Hume would highlight that the logic in the first argument makes an additional assumption that the logic in the second argument does not. Namely, the first argument still assumes that Tom ought to seek wellbeing. Perhaps Tom is an asshole and doesn't deserve wellbeing! Or maybe he's a masochist in denial, and merely seeking wellbeing to please his friends! This may seem pedantic or silly, but you are still assuming some kind of ought statement to make the first argument work, even if it's a very reasonable ought statement. This doesn't happen in the second, because we're directly stating Tom ought to seek wellbeing, regardless of what he wants.

    Hume would thus say that pretty much any moral argument implicitly needs some "ought" to make it work somewhere, and this ought statement cannot be interchanged with an "is" statement. Though the ought statement may feel very trivial and reasonable. Thus, morality cannot be purely derived from empirical observations.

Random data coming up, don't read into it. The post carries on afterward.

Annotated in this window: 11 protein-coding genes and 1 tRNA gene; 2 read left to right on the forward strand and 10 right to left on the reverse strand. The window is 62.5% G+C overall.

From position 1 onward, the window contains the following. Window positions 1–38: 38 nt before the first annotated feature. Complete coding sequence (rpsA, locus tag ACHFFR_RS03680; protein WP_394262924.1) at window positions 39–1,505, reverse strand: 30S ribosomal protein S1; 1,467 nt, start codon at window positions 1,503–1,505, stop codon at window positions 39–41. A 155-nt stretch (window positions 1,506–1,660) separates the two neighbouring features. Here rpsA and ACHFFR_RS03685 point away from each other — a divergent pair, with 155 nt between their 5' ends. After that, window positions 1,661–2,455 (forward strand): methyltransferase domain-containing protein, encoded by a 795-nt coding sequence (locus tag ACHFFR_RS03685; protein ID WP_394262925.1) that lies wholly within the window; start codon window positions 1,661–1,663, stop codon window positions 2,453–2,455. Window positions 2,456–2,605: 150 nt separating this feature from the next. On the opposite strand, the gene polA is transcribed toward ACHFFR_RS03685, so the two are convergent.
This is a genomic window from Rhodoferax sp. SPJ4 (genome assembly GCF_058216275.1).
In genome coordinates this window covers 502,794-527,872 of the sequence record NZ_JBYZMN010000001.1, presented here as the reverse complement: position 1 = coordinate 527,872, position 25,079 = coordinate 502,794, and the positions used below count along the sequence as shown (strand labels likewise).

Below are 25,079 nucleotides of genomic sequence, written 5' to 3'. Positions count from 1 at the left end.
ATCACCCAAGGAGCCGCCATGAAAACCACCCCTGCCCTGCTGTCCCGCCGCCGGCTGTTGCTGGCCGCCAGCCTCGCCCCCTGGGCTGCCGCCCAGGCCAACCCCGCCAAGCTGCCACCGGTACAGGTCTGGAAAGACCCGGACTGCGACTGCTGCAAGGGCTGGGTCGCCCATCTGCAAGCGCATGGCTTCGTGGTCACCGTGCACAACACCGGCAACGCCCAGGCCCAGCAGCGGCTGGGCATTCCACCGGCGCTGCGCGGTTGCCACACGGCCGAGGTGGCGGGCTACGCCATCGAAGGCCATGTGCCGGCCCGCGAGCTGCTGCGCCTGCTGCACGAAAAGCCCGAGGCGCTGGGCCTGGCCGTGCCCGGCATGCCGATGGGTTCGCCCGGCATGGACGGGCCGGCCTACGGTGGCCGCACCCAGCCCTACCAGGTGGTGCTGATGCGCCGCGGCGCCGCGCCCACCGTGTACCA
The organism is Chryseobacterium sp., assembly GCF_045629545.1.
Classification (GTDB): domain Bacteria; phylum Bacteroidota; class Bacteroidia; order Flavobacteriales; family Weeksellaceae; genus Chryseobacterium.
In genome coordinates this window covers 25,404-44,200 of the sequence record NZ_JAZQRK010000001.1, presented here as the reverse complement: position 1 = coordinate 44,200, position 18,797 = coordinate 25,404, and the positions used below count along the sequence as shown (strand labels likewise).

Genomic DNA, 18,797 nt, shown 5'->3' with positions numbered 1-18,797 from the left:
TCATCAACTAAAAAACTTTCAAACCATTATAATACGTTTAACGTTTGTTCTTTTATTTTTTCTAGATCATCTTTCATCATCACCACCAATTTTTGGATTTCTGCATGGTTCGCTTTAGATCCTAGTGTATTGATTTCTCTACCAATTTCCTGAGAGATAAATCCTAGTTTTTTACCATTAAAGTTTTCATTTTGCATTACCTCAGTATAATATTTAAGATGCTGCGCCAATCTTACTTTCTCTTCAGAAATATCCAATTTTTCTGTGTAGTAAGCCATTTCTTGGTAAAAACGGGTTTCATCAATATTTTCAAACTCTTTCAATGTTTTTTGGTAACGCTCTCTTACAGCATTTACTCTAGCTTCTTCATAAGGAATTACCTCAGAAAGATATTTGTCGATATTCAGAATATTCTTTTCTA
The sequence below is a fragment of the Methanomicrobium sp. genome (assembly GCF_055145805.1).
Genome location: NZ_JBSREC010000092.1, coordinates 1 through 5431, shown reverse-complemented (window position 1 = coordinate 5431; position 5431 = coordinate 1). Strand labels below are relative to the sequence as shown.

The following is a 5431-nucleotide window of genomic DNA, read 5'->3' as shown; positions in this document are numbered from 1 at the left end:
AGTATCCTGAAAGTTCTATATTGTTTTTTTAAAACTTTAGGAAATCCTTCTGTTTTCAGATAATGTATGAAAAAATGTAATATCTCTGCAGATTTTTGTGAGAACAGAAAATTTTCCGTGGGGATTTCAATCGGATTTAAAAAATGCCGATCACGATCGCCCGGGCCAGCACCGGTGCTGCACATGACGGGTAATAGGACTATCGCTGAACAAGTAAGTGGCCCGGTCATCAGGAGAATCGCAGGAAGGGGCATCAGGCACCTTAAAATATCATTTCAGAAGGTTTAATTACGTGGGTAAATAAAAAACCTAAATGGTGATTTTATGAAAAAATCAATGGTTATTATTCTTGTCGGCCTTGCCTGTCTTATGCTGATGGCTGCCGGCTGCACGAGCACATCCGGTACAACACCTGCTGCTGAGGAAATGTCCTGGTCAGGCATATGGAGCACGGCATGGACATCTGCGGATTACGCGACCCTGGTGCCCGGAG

https://www.youtube.com/watch?v=4xEc...PhilosophyVibe
    Quote Originally Posted by Blinkstorteddd02 View Post
    naz, he's claiming to have been at your house last night and infected you. I know u were drunk but PLEASE try as hard as you can to remember... That burning you felt the next morning when you went pee was from me, not him.

  16. #16

  17. #17

  18. #18

    Re: Subjective vs Objective morality

    Quote Originally Posted by OzyWho View Post
    Ngl that leap in logic between the premises in the first example - it's difficult for me to see it.